Robert Jones Is on a Mission to Keep the Blues Alive in Detroit

In celebration of WDET’s 70 years of programming, blues musician and historian Robert Jones takes listeners through the origin of the blues and shares a few of his favorite records from his days of hosting “Blues from the Lowlands” on 101.9 WDET.

Courtesy of Robert Jones
Courtesy of Robert Jones

“Blues from the Lowlands” holds a special place in the heart of blues lovers in metro Detroit. Hosted by award-winning blues musician, storyteller and reverend Robert Jones, the program delivered on the genre’s vast history and sound. 

“It started in the country blues and the formation of the blues going back to 1920 and beyond  then going on into modern day,” says Jones during his interview with CultureShift’s Ryan Patrick Hooper. “North Carolina Blues, Chicago Blues, Mississippi Delta Blues and also elements of gospel and spirituals. It was a pretty wide survey of African American traditional music.” 

Making its debut in 1984 and airing on Saturdays from 10 a.m. to 12 p.m., Jones’ show cut into the depths of the music and its makers, providing a platform that entertained while educating listeners on its evolution. 

Jones’ appreciation of the art form led to fanfare and relationship-building with his audience.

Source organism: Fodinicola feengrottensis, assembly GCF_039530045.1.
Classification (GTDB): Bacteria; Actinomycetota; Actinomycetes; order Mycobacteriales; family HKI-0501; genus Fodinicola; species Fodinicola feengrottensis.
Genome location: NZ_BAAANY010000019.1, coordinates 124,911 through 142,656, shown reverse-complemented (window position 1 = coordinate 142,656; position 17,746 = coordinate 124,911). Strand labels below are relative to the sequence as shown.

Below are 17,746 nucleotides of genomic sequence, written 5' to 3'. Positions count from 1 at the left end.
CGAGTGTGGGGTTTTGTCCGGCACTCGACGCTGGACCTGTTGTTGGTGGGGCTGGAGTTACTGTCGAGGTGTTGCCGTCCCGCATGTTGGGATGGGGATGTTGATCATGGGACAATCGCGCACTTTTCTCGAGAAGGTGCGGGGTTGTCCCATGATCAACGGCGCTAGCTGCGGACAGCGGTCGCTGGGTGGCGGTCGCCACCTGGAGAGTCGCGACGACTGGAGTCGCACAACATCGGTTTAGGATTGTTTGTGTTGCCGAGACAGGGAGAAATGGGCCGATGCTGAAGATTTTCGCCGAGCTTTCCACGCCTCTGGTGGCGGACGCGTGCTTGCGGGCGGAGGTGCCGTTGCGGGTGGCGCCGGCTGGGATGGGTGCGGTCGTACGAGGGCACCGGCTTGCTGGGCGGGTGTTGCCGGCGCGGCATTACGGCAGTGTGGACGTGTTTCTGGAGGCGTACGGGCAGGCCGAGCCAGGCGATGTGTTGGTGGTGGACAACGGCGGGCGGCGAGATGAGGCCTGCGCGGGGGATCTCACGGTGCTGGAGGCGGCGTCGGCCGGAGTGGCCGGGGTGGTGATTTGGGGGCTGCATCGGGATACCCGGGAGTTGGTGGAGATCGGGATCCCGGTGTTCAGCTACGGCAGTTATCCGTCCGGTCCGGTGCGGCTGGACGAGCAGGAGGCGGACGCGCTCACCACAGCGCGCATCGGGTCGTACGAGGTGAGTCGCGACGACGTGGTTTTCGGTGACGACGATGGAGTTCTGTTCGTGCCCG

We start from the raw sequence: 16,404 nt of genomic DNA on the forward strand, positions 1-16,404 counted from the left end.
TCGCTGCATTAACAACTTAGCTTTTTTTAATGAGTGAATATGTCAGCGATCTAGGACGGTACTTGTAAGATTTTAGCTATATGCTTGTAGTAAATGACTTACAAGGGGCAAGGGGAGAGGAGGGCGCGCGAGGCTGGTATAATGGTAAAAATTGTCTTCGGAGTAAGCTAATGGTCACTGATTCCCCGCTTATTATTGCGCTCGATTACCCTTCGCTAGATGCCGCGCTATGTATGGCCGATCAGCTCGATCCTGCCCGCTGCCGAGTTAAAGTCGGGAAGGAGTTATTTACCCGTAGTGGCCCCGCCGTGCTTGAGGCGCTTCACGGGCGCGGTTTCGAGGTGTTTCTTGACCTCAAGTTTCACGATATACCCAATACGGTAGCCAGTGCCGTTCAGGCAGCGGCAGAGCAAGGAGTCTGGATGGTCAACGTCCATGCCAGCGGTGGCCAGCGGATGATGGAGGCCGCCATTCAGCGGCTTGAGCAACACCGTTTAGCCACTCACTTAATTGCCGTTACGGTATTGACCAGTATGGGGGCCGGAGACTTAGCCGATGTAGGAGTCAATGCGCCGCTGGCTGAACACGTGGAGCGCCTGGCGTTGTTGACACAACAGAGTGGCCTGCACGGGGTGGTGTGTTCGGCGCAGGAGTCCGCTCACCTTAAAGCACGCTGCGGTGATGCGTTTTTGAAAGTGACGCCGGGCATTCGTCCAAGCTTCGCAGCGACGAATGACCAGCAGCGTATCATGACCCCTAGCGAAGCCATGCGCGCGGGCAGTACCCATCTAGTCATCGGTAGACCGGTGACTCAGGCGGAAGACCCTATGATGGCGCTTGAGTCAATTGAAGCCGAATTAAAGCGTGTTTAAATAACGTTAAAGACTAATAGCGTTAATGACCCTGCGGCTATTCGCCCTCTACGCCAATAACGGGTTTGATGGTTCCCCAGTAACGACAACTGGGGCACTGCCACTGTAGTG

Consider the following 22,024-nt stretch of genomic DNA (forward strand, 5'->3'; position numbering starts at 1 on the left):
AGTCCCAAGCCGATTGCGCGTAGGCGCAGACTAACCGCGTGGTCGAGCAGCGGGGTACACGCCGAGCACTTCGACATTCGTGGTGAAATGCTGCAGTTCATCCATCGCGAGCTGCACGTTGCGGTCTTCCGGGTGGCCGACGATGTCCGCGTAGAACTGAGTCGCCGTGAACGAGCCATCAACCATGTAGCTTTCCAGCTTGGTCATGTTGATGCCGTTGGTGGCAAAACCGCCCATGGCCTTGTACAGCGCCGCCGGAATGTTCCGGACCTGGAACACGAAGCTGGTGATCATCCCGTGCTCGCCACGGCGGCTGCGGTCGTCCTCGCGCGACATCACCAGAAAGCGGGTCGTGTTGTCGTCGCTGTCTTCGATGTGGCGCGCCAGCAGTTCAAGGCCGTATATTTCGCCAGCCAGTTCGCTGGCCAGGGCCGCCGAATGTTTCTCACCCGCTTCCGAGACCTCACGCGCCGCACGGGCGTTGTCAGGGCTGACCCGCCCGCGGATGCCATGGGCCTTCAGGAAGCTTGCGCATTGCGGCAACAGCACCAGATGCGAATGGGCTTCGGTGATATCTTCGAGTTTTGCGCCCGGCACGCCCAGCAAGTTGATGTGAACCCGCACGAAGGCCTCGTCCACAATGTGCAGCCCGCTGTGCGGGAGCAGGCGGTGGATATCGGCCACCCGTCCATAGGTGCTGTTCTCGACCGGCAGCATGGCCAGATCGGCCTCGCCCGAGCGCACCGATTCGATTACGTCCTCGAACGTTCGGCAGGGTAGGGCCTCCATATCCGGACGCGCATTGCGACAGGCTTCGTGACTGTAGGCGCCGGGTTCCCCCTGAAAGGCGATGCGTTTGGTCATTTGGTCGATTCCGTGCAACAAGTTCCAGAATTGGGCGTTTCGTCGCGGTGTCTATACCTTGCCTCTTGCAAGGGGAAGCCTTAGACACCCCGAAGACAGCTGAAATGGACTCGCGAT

“One of the things I think made WDET an oasis for the folks who like that kind of music is that it was music that people didn’t hear anywhere else. [And it] eventually came to precede folks like us [Blues from the Lowlands] with Matt Watroba, which preceded Arkansas Traveler with [the late] Larry McDaniel,” says Jones.  “So you had about a seven hour block of traditional acoustic music that referenced all of America’s roots music in some way, shape or form.”  

“Blues from the Lowlands” aired for nearly twenty years. Jones resigned in 2003 to accept an appointment as Pastor of Sweet Kingdom Missionary Baptist Church in Detroit. 

Click the player above to hear Robert Jones break down the history of the blues and its significance in America’s cultural fabric with CultureShift’s Ryan Patrick Hooper.